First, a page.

Abiding in the Practice of His Presence

Oh boy, that title may sound a bit transcendental - not my angle at all! It is just, as I studied 1 John 3 this past week, practice (in the ESV) was on repeat, and both the seed and result of practicing the good, was His Presence.

Little children, let no one deceive you. Whoever practices righteousness is righteous, as he is righteous. ~ 1 John 3:7 ~

As a matter of fact, the whole of this section was quite timely in light of the whole "He Gets Us" campaign. A bad (false) theology deceiving the masses in modern culture. Studying 1 John 3 this week, I felt supremely connected to the 1st Century believers as our modern trials seem to echo their own.

When we left chapter 2, we had learned more of the apostasy which likely inspired John’s letter to the believers. Commentators have suggested at least 40 occurrences of the word “know” throughout the whole of this short correspondence and we can all relate to the challenge of watching friends and/or loved ones fall for “another gospel” and tumble into a departure from the absolute Truth of Scripture. We may fear that we too might become victims of a well-disguised lie, our brethren in the early church likely felt the same… John was worried about this deception… so he wrote.

In chapter 3 this week we find some of the most actionable intel of the entire epistle: practice.

John leaves no doubt in the mind of believers as to what to (and not to) practice as well. In short: NOT sin! The false teachers of their time discounted the significance of sin and a need for obedience and an abiding relationship with God. They figured, all sin is a fundamental flaw of human nature in the physical realm and therefore inconsequential.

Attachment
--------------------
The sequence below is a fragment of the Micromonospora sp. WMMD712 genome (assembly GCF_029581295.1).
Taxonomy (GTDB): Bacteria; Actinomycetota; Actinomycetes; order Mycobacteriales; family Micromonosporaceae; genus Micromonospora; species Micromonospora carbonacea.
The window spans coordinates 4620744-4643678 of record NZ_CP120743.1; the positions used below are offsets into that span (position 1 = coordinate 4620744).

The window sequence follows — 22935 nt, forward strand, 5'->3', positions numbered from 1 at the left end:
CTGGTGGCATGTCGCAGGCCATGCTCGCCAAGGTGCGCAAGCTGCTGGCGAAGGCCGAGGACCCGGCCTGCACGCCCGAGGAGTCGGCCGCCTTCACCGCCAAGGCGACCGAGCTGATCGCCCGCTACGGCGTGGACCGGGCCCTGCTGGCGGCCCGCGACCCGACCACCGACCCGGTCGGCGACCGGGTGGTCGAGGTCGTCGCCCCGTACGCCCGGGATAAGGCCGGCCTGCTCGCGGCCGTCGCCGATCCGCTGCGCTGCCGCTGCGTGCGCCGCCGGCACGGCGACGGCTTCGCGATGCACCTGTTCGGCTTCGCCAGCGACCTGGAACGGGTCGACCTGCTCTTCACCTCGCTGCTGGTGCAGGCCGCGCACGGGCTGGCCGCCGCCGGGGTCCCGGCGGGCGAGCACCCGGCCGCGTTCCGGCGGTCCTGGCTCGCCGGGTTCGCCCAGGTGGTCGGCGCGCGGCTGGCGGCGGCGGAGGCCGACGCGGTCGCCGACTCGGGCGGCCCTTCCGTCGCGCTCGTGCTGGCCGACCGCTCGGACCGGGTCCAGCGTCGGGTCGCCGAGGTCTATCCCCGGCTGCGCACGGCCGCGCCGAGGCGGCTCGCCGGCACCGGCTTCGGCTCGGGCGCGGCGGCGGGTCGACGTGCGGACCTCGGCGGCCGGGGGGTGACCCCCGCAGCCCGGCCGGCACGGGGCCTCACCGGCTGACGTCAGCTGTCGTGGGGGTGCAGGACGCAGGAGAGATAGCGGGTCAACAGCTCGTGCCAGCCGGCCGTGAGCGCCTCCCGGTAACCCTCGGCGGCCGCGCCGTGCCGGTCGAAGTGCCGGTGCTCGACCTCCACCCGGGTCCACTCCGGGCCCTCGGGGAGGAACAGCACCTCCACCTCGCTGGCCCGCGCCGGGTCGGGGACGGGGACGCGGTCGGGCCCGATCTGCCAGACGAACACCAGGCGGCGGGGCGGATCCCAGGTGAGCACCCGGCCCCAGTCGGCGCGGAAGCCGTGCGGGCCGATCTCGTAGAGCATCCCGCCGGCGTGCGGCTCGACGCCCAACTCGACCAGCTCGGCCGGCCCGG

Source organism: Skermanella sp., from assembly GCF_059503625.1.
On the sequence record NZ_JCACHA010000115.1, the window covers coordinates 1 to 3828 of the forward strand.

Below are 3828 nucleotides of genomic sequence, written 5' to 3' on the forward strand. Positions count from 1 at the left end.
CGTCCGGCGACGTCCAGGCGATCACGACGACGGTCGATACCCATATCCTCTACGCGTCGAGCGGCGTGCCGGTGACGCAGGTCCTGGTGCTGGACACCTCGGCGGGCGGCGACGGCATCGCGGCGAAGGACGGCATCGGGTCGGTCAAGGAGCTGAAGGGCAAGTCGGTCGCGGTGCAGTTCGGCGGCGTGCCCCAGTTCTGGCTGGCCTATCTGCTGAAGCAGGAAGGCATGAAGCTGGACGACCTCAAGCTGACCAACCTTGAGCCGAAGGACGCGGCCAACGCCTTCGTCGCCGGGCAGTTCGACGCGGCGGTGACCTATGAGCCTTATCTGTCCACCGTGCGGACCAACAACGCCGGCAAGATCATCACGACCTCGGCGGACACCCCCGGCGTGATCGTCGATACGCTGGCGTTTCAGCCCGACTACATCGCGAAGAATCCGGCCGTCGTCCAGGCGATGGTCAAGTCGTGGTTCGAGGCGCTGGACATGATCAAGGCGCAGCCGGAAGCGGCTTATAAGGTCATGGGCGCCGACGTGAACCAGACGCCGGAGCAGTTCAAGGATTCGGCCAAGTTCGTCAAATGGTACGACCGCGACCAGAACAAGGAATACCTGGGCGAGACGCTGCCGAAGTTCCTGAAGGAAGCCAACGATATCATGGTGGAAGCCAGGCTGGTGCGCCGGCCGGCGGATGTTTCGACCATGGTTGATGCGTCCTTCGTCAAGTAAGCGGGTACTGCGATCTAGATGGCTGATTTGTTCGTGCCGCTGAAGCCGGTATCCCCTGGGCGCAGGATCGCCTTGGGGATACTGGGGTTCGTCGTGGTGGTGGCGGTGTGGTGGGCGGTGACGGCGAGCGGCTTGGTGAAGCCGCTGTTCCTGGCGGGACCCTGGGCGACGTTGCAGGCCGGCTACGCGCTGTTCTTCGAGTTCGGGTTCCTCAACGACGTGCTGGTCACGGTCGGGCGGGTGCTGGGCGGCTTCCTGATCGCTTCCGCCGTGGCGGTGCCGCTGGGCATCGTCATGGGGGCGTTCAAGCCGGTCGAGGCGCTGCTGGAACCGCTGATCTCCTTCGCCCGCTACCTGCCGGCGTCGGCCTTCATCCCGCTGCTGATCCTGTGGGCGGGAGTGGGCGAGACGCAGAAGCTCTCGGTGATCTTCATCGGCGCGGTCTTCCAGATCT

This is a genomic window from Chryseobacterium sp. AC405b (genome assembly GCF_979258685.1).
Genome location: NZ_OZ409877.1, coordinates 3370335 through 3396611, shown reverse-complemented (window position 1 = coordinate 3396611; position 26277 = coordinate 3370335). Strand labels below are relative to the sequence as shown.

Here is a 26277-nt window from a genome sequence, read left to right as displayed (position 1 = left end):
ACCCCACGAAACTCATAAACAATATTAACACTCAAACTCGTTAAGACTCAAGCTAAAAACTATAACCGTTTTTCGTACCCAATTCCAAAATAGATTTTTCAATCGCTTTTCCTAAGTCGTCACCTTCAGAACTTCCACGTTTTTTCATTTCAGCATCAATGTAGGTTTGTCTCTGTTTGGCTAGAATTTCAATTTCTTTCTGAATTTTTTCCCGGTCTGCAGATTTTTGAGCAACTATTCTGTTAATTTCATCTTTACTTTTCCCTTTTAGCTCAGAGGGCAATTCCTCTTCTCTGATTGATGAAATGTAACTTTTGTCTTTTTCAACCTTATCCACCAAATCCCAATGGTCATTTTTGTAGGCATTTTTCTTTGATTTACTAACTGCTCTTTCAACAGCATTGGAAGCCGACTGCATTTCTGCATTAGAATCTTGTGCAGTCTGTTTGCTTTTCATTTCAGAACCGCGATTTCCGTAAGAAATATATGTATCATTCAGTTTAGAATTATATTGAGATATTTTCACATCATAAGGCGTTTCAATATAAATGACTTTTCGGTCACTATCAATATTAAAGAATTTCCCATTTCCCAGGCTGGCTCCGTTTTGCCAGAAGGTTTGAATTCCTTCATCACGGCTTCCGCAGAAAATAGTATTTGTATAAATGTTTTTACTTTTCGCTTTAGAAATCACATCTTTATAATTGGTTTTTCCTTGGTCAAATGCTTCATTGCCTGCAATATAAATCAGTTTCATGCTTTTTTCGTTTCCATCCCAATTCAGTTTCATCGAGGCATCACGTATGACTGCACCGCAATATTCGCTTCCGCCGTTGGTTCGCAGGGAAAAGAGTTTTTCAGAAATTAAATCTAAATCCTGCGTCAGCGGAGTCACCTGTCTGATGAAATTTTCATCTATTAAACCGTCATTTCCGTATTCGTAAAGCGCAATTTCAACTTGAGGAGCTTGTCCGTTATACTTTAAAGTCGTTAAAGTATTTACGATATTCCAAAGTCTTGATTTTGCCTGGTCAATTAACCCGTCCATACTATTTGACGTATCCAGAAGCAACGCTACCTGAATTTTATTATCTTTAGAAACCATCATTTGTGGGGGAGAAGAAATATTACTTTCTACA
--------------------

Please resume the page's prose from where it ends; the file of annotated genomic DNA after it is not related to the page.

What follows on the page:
John countered with 3 fundamentals of his own:
… a need for obedience
… a need for loving others well
… a need for belief and a proper view of Christ

Inside this righteous call it is also worth noting that perfection isn’t instantaneous – practice makes perfect. In verses 4 – 10 he uses the word “practice” at least 6 times to explain what TO and NOT to “practice”. (Some translations use the term “commit”. Both have the connotation of angling to make something a habit).

Everyone who makes a practice of sinning also practices lawlessness: sin is lawlessness. ~ 1 John 3:4 ~

Habitual sin is not simply a feature of the fallen world – it is a characteristic to someone who is “dead” in this life. John even goes on to use Cain’s behavior as a metric for his point: God rejected Cain not because of his offering, but because of his heart; one may worship outwardly but it is all a scandal when inwardly is death and an altar of sin.

Jesus came to abolish that altar, to remove the curse of sin. Those who truly claim Him as Lord of their life know that holiness and sin cannot coexist – it is one or the other. Not both. Yes, “we all sin and fall short of the glory of God” and in a fallen world, it is impossible to go a day without even a marginal stumble. This is why we need the emphasis of “practice”